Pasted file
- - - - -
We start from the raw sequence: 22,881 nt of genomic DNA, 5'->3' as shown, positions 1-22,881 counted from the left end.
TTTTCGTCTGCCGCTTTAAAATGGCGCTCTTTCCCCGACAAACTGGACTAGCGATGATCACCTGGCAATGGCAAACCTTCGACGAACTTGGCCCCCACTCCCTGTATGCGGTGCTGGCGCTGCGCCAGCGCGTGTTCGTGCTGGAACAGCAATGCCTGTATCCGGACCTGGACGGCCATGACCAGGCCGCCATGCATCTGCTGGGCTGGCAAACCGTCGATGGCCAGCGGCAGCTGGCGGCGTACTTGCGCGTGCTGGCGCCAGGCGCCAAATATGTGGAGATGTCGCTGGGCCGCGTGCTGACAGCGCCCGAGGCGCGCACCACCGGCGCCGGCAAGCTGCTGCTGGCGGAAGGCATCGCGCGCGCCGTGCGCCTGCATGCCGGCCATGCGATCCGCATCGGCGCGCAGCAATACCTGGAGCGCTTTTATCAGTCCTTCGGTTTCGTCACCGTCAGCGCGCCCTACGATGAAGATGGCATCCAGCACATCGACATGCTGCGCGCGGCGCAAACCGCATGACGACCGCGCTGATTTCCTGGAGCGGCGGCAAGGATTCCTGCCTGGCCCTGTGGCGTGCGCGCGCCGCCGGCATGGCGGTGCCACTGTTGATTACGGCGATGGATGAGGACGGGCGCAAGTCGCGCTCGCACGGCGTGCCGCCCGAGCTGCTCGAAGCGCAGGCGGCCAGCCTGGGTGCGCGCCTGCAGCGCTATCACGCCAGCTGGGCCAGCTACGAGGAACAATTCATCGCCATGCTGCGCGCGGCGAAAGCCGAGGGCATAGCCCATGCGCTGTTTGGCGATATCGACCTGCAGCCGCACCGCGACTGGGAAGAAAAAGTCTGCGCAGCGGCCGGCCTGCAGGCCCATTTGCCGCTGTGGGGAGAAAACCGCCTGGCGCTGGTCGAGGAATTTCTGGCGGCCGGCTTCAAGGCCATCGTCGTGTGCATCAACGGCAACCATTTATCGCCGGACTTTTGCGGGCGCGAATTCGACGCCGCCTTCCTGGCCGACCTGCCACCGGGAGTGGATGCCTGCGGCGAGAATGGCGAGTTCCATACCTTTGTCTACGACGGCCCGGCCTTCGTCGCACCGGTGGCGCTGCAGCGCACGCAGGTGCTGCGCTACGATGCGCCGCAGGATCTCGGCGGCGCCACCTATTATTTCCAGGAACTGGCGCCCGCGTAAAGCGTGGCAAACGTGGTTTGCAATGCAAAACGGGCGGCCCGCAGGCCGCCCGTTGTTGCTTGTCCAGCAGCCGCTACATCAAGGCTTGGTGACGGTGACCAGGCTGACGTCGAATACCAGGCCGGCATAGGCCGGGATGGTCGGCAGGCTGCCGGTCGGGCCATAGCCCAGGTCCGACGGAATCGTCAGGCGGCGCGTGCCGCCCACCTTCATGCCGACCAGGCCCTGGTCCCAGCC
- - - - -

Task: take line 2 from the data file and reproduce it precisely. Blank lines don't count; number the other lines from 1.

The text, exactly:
TTTTCGTCTGCCGCTTTAAAATGGCGCTCTTTCCCCGACAAACTGGACTAGCGATGATCACCTGGCAATGGCAAACCTTCGACGAACTTGGCCCCCACTCCCTGTATGCGGTGCTGGCGCTGCGCCAGCGCGTGTTCGTGCTGGAACAGCAATGCCTGTATCCGGACCTGGACGGCCATGACCAGGCCGCCATGCATCTGCTGGGCTGGCAAACCGTCGATGGCCAGCGGCAGCTGGCGGCGTACTTGCGCGTGCTGGCGCCAGGCGCCAAATATGTGGAGATGTCGCTGGGCCGCGTGCTGACAGCGCCCGAGGCGCGCACCACCGGCGCCGGCAAGCTGCTGCTGGCGGAAGGCATCGCGCGCGCCGTGCGCCTGCATGCCGGCCATGCGATCCGCATCGGCGCGCAGCAATACCTGGAGCGCTTTTATCAGTCCTTCGGTTTCGTCACCGTCAGCGCGCCCTACGATGAAGATGGCATCCAGCACATCGACATGCTGCGCGCGGCGCAAACCGCATGACGACCGCGCTGATTTCCTGGAGCGGCGGCAAGGATTCCTGCCTGGCCCTGTGGCGTGCGCGCGCCGCCGGCATGGCGGTGCCACTGTTGATTACGGCGATGGATGAGGACGGGCGCAAGTCGCGCTCGCACGGCGTGCCGCCCGAGCTGCTCGAAGCGCAGGCGGCCAGCCTGGGTGCGCGCCTGCAGCGCTATCACGCCAGCTGGGCCAGCTACGAGGAACAATTCATCGCCATGCTGCGCGCGGCGAAAGCCGAGGGCATAGCCCATGCGCTGTTTGGCGATATCGACCTGCAGCCGCACCGCGACTGGGAAGAAAAAGTCTGCGCAGCGGCCGGCCTGCAGGCCCATTTGCCGCTGTGGGGAGAAAACCGCCTGGCGCTGGTCGAGGAATTTCTGGCGGCCGGCTTCAAGGCCATCGTCGTGTGCATCAACGGCAACCATTTATCGCCGGACTTTTGCGGGCGCGAATTCGACGCCGCCTTCCTGGCCGACCTGCCACCGGGAGTGGATGCCTGCGGCGAGAATGGCGAGTTCCATACCTTTGTCTACGACGGCCCGGCCTTCGTCGCACCGGTGGCGCTGCAGCGCACGCAGGTGCTGCGCTACGATGCGCCGCAGGATCTCGGCGGCGCCACCTATTATTTCCAGGAACTGGCGCCCGCGTAAAGCGTGGCAAACGTGGTTTGCAATGCAAAACGGGCGGCCCGCAGGCCGCCCGTTGTTGCTTGTCCAGCAGCCGCTACATCAAGGCTTGGTGACGGTGACCAGGCTGACGTCGAATACCAGGCCGGCATAGGCCGGGATGGTCGGCAGGCTGCCGGTCGGGCCATAGCCCAGGTCCGACGGAATCGTCAGGCGGCGCGTGCCGCCCACCTTCATGCCGACCAGGCCCTGGTCCCAGCC